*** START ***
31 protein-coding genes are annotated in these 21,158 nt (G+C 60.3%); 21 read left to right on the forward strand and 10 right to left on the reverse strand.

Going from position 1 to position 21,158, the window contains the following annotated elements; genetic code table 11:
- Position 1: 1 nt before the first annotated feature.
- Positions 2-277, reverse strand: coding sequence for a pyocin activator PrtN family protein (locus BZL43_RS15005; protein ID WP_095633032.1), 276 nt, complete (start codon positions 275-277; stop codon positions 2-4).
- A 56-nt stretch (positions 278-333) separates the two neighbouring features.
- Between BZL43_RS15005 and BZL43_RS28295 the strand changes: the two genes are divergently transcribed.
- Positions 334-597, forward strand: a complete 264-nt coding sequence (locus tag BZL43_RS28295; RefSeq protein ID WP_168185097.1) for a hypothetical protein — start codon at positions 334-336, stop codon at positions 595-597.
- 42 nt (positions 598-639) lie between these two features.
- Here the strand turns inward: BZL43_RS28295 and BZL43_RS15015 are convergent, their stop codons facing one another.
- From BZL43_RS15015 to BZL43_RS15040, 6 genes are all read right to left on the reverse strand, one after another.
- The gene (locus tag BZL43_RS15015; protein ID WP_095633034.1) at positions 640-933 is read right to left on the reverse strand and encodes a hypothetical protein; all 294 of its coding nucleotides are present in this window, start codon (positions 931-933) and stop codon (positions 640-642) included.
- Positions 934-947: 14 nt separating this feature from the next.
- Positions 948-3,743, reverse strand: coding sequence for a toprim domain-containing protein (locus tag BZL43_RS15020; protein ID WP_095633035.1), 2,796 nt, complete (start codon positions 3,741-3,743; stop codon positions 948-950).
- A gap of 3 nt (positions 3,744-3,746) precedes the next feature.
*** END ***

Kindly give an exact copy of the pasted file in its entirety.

31 protein-coding genes are annotated in these 21,158 nt (G+C 60.3%); 21 read left to right on the forward strand and 10 right to left on the reverse strand.

Going from position 1 to position 21,158, the window contains the following annotated elements; genetic code table 11:
- Position 1: 1 nt before the first annotated feature.
- Positions 2-277, reverse strand: coding sequence for a pyocin activator PrtN family protein (locus BZL43_RS15005; protein ID WP_095633032.1), 276 nt, complete (start codon positions 275-277; stop codon positions 2-4).
- A 56-nt stretch (positions 278-333) separates the two neighbouring features.
- Between BZL43_RS15005 and BZL43_RS28295 the strand changes: the two genes are divergently transcribed.
- Positions 334-597, forward strand: a complete 264-nt coding sequence (locus tag BZL43_RS28295; RefSeq protein ID WP_168185097.1) for a hypothetical protein — start codon at positions 334-336, stop codon at positions 595-597.
- 42 nt (positions 598-639) lie between these two features.
- Here the strand turns inward: BZL43_RS28295 and BZL43_RS15015 are convergent, their stop codons facing one another.
- From BZL43_RS15015 to BZL43_RS15040, 6 genes are all read right to left on the reverse strand, one after another.
- The gene (locus tag BZL43_RS15015; protein ID WP_095633034.1) at positions 640-933 is read right to left on the reverse strand and encodes a hypothetical protein; all 294 of its coding nucleotides are present in this window, start codon (positions 931-933) and stop codon (positions 640-642) included.
- Positions 934-947: 14 nt separating this feature from the next.
- Positions 948-3,743, reverse strand: coding sequence for a toprim domain-containing protein (locus tag BZL43_RS15020; protein ID WP_095633035.1), 2,796 nt, complete (start codon positions 3,741-3,743; stop codon positions 948-950).
- A gap of 3 nt (positions 3,744-3,746) precedes the next feature.